cout.flush() or cout << flush or cout << endl to make sure that the buffer
flushes, to avoid collisions between the threads.
Note: It is okay to hardcode the timezone if you cannot get
strftime to give you an abbreviated string.
Note: For pi, do not worry about handling number of iterations greater
Sample executable: hw1_unixshell.exe
- Assignment #2 (simulated hard drive)
Note: When you format the simulated hard disk, you should set all
bytes to zero. The size of the "disk" is up to you, with 64kB being a
Note: You may find the fseek() function helpful.
Note: You will need to use CreateSemaphore, and you will not need
Note: The member variables are public on purpose. While
this is not good programming practice in general, it serves the purpose of
making the simulated hard disk look like a real device with lines that can be
set to high or low, thereby forcing the simulated hard disk to run in a
Clarification: On problem 5 of Chapter 2, the phrasing is
ambiguous. The question should read, "How long will they take to
complete ..." In other words, you should calculate the total time for
both process to complete, from the start of the first process to the end of
the second process.
Note: Be sure to wrap your header file with a header guard:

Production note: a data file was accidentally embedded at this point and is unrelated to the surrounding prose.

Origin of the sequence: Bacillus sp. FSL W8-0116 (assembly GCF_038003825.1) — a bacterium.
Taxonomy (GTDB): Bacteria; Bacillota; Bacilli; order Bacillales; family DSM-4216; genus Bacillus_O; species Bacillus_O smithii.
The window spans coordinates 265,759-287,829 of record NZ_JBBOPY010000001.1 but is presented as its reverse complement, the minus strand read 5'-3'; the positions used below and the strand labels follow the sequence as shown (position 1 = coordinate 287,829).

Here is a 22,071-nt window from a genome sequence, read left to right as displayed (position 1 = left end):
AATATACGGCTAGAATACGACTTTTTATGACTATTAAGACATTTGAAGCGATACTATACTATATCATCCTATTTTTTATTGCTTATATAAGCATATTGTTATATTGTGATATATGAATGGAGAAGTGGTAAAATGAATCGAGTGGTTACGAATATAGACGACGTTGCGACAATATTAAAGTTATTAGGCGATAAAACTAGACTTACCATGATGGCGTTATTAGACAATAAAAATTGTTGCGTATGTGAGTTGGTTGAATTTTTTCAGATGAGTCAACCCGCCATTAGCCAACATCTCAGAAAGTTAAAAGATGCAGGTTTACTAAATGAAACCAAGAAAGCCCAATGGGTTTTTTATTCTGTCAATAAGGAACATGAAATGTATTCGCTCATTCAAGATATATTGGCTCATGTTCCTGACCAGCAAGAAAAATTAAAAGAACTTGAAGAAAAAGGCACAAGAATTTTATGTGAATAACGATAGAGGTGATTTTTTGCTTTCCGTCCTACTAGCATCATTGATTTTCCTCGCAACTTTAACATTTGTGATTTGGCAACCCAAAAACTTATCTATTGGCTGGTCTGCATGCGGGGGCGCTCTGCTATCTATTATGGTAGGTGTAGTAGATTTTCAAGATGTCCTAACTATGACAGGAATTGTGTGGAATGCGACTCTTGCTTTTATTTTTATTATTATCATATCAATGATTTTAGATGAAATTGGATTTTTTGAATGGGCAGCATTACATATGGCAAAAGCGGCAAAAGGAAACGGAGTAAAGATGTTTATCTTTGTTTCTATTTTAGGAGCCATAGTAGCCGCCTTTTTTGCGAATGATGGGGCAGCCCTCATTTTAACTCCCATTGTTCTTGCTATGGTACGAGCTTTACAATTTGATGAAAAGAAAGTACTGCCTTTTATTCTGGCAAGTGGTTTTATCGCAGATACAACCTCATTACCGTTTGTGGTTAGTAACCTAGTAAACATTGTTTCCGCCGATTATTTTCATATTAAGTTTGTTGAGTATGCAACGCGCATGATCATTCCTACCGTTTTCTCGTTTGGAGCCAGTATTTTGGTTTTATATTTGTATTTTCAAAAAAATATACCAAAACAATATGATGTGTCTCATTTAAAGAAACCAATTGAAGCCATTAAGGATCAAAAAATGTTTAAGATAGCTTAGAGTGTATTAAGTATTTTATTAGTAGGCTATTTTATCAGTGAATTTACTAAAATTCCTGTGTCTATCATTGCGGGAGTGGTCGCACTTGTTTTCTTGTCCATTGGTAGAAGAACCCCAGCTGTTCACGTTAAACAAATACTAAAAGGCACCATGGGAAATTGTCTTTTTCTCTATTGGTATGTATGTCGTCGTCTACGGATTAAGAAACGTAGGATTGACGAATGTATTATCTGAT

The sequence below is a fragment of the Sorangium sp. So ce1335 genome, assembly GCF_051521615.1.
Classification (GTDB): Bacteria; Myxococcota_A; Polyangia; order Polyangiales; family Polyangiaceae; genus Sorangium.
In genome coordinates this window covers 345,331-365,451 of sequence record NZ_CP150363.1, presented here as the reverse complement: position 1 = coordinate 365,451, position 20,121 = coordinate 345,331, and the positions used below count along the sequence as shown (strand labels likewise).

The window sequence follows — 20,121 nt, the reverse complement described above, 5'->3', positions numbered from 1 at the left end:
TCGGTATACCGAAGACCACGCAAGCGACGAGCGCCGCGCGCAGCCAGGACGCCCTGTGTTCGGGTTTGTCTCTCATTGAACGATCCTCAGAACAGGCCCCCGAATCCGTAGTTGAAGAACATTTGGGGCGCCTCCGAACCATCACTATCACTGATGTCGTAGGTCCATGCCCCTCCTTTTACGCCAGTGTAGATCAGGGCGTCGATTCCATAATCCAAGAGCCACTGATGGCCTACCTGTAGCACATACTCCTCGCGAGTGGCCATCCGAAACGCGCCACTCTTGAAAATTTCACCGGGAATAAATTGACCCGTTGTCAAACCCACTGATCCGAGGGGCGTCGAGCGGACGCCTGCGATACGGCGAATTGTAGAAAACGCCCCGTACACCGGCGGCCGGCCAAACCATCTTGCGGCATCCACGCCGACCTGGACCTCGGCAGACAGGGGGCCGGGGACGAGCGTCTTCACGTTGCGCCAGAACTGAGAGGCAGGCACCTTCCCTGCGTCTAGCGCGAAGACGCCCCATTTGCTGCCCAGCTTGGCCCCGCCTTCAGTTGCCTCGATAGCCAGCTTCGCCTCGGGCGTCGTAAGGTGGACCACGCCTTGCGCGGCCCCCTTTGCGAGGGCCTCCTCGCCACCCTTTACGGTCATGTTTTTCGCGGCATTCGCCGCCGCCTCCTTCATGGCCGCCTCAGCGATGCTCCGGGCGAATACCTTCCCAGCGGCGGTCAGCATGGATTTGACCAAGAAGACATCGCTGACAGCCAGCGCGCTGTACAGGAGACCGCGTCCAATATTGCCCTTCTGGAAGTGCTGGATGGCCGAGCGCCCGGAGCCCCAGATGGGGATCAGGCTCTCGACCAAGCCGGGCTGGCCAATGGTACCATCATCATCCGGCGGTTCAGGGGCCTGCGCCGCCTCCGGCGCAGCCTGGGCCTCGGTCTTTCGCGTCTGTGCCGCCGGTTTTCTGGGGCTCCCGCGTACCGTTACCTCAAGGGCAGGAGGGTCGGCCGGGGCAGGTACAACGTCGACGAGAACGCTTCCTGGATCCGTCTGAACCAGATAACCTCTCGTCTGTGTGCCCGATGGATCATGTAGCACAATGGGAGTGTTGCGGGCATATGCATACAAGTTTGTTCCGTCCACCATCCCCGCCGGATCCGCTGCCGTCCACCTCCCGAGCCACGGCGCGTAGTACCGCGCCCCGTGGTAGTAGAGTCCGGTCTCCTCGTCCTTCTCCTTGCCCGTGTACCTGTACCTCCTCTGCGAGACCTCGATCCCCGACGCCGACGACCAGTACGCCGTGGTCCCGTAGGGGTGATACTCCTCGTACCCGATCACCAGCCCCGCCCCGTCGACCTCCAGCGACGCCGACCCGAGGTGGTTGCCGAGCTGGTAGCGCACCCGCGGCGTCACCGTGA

Sample executable: hw2_harddisk.exe
Future: Should change name from FormatHardDisk to CreateHardDisk.
- Assignment #3 (simulated file system)
Note: It is recommended that you create a struct/class called
Inode that handles all the data for an i-node, and a struct/class called
InodeList that contains the array of i-nodes. You can ensure that your
data structure in memory is synchronized with the hard disk if you read the
hard disk when you mount the device and when the user passes the currently
mounted device to mkfs, and if you write every change immediately to the disk.
Then you can simply access the copy in memory rather than reading from the
disk every time.
Note: You should *not* modify SimulatedHardDisk.h in any way.
Note: To implement mkfs, you can either
Sample executable: hw3_filesystem.exe
- use an old-fashioned FILE* with fwrite, or
- do not format it at all (just create it), then when you first mount
a file system check whether it has been formatted -- if not, then format it
- temporarily set the device of the SimulatedHardDisk to the one that you
are formatting, then write out your superblock and inodes, then set the device
back to the current one. To make this feasible, the new version of
SimulatedHardDisk.obj allows SetDevice("") to be called with the empty string.
- Assignment #4 (written questions only)
- Assignment #5 (move and copy files)
Note: If the destination file already exists, then mv should just
print the error, 'File already exists.' Similarly, if the destination
file already exists, then cp should ask the user whether to overwrite the
file. Both commands should check permissions.
Sample executable: hw5_cpmv.exe
- Assignment #6 (written questions only)
Instructor: Stan Birchfield, 207-A Riggs Hall, 656-5912, email: stb at clemson
Office hours: 2:00-4:00pm, F, or by appointment
Grader: Vidya Murali, 015 Riggs Hall, vmurali at clemson
Lectures: 8:00-9:00am MWF, 223 Riggs Hall